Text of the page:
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Proceedings Paper

An Advanced Radial Camera For The Hubble Space Telescope
Author(s): R. E. Griffiths; H. R. Butcher; G. E. Dalnielson; A. Delamere; H. Ford; J. E. Gunn; J. P. Henry; J. G. Hoessel; G. Illingworth; R. Kron; C. Norman; H. Reitsema
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Paper Abstract

The development of large-format CCD arrays at Tektronix (Blouke, et al., 1985) has led to the proposal for such an array to be placed at the focus of the Hubble Space Telescope, where it will potentially become the workhorse of space astronomy during the 1990s. The characteristics of the Tektronix CCD make it a near-ideal focal plane detector for space astronomy in the 100 - 1000nm wavelength range: the large format (2048 x 2048 pixels) and 27um pixel size are closely matched to the HST resolution and field of view for the radial-bay; the low readout noise (goal -3 electrons rms) and large full well capacity (750,000 electrons) lead to a dynamic range which is orders of magnitude greater than the first-generation HST cameras; the quantum efficiency and overall throughput are close to theoretical limiting values; and the excellent charge transfer efficiency ensures that the near-ideal sensitivity limit of HST can be reached. The Advanced Radial Camera will greatly expand the capabilities of the first generation instruments on HST. It will allow the continuation of all programs begun with the first generation HST cameras, while enabling their completion on significantly shortened timescales.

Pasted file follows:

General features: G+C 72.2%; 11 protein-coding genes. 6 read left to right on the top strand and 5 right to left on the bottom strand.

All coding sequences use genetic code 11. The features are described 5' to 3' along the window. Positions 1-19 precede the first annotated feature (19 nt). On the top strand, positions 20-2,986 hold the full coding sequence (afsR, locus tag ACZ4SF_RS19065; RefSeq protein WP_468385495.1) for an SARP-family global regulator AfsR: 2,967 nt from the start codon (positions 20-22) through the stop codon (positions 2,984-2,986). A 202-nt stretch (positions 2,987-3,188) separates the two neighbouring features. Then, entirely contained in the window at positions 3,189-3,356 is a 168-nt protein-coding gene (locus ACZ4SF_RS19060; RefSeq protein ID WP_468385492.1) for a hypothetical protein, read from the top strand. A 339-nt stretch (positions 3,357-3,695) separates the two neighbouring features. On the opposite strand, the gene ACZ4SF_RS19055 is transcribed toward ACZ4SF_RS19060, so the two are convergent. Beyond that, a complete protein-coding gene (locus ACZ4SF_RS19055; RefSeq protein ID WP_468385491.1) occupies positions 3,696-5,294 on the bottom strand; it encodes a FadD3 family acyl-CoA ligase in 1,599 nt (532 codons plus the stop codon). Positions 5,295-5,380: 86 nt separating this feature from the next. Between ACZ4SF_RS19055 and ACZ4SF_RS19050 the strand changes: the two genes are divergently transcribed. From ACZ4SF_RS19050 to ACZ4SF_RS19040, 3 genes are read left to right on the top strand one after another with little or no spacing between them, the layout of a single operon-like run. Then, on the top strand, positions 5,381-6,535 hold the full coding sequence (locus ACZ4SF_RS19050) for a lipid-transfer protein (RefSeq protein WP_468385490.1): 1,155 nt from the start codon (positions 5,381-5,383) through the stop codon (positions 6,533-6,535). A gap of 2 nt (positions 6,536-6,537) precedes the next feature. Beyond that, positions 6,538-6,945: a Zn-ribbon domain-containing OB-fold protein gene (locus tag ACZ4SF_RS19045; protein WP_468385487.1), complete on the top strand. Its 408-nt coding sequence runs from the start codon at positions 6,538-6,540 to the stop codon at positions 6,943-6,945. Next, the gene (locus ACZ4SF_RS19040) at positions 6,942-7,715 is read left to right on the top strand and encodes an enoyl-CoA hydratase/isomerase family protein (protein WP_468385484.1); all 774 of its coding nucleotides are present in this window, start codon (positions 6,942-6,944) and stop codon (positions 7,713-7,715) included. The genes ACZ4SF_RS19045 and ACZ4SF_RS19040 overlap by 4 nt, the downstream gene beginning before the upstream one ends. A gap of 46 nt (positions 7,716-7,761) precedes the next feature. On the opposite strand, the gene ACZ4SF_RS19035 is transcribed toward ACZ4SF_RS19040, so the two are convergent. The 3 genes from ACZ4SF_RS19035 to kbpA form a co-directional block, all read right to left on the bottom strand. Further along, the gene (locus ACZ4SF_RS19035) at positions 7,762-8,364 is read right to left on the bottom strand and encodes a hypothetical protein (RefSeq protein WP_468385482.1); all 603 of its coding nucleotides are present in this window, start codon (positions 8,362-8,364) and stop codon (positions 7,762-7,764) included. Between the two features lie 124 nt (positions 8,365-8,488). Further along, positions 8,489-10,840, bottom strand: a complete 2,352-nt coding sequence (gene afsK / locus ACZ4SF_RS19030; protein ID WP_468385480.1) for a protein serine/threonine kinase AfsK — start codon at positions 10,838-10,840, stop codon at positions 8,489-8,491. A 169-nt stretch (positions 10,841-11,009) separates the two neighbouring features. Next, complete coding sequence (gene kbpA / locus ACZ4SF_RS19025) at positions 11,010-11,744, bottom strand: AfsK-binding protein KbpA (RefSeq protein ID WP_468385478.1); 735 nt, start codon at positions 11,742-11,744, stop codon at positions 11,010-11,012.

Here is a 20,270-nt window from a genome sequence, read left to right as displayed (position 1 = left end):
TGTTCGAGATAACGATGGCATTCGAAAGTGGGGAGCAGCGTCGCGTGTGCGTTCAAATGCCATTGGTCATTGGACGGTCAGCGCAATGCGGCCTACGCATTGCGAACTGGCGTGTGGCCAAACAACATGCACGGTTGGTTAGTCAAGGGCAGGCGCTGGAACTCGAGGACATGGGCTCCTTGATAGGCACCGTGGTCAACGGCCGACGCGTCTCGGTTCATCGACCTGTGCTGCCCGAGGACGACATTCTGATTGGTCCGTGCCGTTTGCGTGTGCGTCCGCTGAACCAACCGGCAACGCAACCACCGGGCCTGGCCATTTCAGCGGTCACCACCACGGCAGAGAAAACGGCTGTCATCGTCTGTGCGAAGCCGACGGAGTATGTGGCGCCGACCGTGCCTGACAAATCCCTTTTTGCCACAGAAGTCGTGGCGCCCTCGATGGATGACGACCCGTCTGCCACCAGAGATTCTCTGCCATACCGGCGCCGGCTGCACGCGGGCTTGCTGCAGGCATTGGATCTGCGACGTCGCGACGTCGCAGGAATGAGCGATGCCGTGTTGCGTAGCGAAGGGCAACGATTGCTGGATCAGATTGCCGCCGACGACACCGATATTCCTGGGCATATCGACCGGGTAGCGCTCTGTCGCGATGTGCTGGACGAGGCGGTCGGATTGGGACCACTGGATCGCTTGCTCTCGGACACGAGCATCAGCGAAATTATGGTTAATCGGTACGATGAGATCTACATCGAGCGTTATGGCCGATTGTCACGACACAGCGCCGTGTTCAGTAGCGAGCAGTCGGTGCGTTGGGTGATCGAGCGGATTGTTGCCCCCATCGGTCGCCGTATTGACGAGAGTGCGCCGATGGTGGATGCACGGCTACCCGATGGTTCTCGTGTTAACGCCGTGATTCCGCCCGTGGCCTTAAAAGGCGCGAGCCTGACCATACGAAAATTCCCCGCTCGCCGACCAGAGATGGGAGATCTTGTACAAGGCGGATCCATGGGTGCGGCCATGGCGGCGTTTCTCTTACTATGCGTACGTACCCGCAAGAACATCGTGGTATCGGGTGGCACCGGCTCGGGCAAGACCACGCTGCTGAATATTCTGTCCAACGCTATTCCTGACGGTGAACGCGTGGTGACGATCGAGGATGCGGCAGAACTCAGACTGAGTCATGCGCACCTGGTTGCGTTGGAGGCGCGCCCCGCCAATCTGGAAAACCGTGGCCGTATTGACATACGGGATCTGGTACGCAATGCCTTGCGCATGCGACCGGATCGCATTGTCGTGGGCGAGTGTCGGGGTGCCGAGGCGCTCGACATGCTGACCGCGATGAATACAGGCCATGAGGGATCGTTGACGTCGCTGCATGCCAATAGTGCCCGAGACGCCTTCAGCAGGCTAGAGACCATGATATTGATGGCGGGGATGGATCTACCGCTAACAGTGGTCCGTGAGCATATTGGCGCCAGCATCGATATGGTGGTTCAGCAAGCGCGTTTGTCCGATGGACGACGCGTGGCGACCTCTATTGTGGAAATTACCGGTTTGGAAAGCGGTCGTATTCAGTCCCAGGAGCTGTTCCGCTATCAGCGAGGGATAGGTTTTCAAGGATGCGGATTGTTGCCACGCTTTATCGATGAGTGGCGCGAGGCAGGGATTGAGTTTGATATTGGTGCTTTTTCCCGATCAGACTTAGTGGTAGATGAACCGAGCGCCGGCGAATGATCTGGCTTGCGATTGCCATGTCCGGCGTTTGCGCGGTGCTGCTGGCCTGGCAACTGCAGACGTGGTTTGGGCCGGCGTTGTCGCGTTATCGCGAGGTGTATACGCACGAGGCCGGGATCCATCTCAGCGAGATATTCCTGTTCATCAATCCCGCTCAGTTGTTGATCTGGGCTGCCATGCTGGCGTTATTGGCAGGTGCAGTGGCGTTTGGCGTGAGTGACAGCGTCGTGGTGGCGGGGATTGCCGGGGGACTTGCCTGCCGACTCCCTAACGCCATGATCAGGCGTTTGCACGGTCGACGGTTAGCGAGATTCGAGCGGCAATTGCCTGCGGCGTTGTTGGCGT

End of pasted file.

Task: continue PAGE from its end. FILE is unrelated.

Paper Details

Date Published: 13 October 1986
PDF: 19 pages
Proc. SPIE 0627, Instrumentation in Astronomy VI, (13 October 1986); doi: 10.1117/12.968136
Show Author Affiliations
R. E. Griffiths, Space Telescope Science Institute (United States)
H. R. Butcher, University of Groningen (United States)
G. E. Dalnielson, California Institute of Technology (United States)
A. Delamere, Ball Aerospace Systems Division (United States)
H. Ford, Space Telescope Science Institute (United States)
J. E. Gunn, Princeton University (United States)
J. P. Henry, University of Hawaii (United States)
J. G. Hoessel, Space Telescope Science Institute (United States)
G. Illingworth, Space Telescope Science Institute (United States)
R. Kron, University of Chicago (United States)
C. Norman, Johns Hopkins University (United States)
H. Reitsema, Ball Aerospace Systems Division (United States)


Published in SPIE Proceedings Vol. 0627:
Instrumentation in Astronomy VI
David L. Crawford, Editor(s)

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